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Extended adjuvant intermittent letrozole versus continuous letrozole in postmenopausal women with breast cancer (SOLE): a multicentre, open-label, randomised, phase 3 trial
International Breast Cancer Study Group, Milan, Italy; Division of Medical Senology, Milan, Italy.
International Breast Cancer Study Group Statistical Center, Boston, MA, USA; Dana-Farber Cancer Institute, Boston, MA, USA.
International Breast Cancer Study Group and Department of Oncology, Institute of Clinical Sciences, Sahlgrenska Academy, University of Gothenburg, Gothenburg, Sweden.
International Breast Cancer Study Group, Australia and New Zealand Breast Cancer Trials Group, and Box Hill and Maroondah Hospitals, Monash University, Melbourne, VIC, Australia.
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2018 (English)In: The Lancet Oncology, ISSN 1470-2045, E-ISSN 1474-5488, Vol. 19, no 1, p. 127-138Article in journal (Refereed) Published
Abstract [en]

BACKGROUND: In animal models of breast cancer, resistance to continuous use of letrozole can be reversed by withdrawal and reintroduction of letrozole. We therefore hypothesised that extended intermittent use of adjuvant letrozole would improve breast cancer outcome compared with continuous use of letrozole in postmenopausal women.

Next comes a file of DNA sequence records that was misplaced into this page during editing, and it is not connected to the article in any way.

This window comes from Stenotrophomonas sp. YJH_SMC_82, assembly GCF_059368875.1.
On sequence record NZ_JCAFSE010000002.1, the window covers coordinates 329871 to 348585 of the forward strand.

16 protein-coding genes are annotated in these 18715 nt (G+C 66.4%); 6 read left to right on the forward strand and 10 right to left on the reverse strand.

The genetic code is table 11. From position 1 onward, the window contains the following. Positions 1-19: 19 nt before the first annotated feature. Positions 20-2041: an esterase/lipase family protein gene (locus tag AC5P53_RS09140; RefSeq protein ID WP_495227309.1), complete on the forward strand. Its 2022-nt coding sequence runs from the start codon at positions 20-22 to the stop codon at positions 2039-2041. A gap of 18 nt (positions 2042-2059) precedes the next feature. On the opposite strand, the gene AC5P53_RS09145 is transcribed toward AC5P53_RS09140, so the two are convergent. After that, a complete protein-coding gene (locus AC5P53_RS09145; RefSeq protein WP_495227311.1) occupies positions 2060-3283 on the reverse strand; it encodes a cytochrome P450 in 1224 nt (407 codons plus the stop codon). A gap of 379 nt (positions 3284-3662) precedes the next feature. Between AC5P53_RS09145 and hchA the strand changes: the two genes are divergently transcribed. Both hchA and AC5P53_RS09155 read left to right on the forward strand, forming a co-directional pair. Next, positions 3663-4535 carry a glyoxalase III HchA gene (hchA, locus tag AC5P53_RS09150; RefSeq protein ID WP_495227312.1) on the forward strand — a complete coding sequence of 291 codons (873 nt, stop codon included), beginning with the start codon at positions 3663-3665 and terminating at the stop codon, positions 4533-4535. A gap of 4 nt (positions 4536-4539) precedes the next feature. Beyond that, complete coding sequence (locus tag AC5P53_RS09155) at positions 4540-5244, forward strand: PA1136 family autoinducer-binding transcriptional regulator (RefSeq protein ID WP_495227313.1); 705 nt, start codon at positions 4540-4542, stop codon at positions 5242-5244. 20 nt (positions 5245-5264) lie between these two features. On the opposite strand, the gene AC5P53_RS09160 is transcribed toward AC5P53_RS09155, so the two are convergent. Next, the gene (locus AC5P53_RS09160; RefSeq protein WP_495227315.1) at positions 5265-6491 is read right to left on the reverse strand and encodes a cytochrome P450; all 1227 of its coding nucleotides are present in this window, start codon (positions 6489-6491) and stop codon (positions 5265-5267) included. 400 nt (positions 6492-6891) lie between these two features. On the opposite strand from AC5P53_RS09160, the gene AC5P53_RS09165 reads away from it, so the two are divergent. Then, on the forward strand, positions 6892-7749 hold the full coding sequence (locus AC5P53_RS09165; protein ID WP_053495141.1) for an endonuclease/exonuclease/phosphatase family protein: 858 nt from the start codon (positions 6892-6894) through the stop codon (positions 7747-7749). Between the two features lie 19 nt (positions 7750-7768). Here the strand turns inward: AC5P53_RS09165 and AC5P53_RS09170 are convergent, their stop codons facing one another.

METHODS: We did the multicentre, open-label, randomised, parallel, phase 3 SOLE trial in 240 centres (academic, primary, secondary, and tertiary care centres) in 22 countries. We enrolled postmenopausal women of any age with hormone receptor-positive, lymph node-positive, and operable breast cancer for which they had undergone local treatment (surgery with or without radiotherapy) and had completed 4-6 years of adjuvant endocrine therapy. They had to be clinically free of breast cancer at enrolment and without evidence of recurrent disease at any time before randomisation. We randomly assigned women (1:1) to treatment groups of either continuous use of letrozole (2·5 mg/day orally for 5 years) or intermittent use of letrozole (2·5 mg/day orally for 9 months followed by a 3-month break in years 1-4 and then 2·5 mg/day during all 12 months of year 5). Randomisation was done by principal investigators or designee at respective centres through the internet-based system of the International Breast Cancer Study Group, was stratified by type of previous endocrine therapy (aromatase inhibitors only vs selective oestrogen receptor modulators only vs both therapies), and used permuted block sizes of four and institutional balancing. No one was masked to treatment assignment. The primary endpoint was disease-free survival, analysed by the intention-to-treat principle using a stratified log-rank test. All patients in the intention-to-treat population who initiated protocol treatment during their period of trial participation were included in the safety analyses. This study is registered with ClinicalTrials.gov, number NCT00553410, and EudraCT, number 2007-001370-88; and long-term follow-up of patients is ongoing.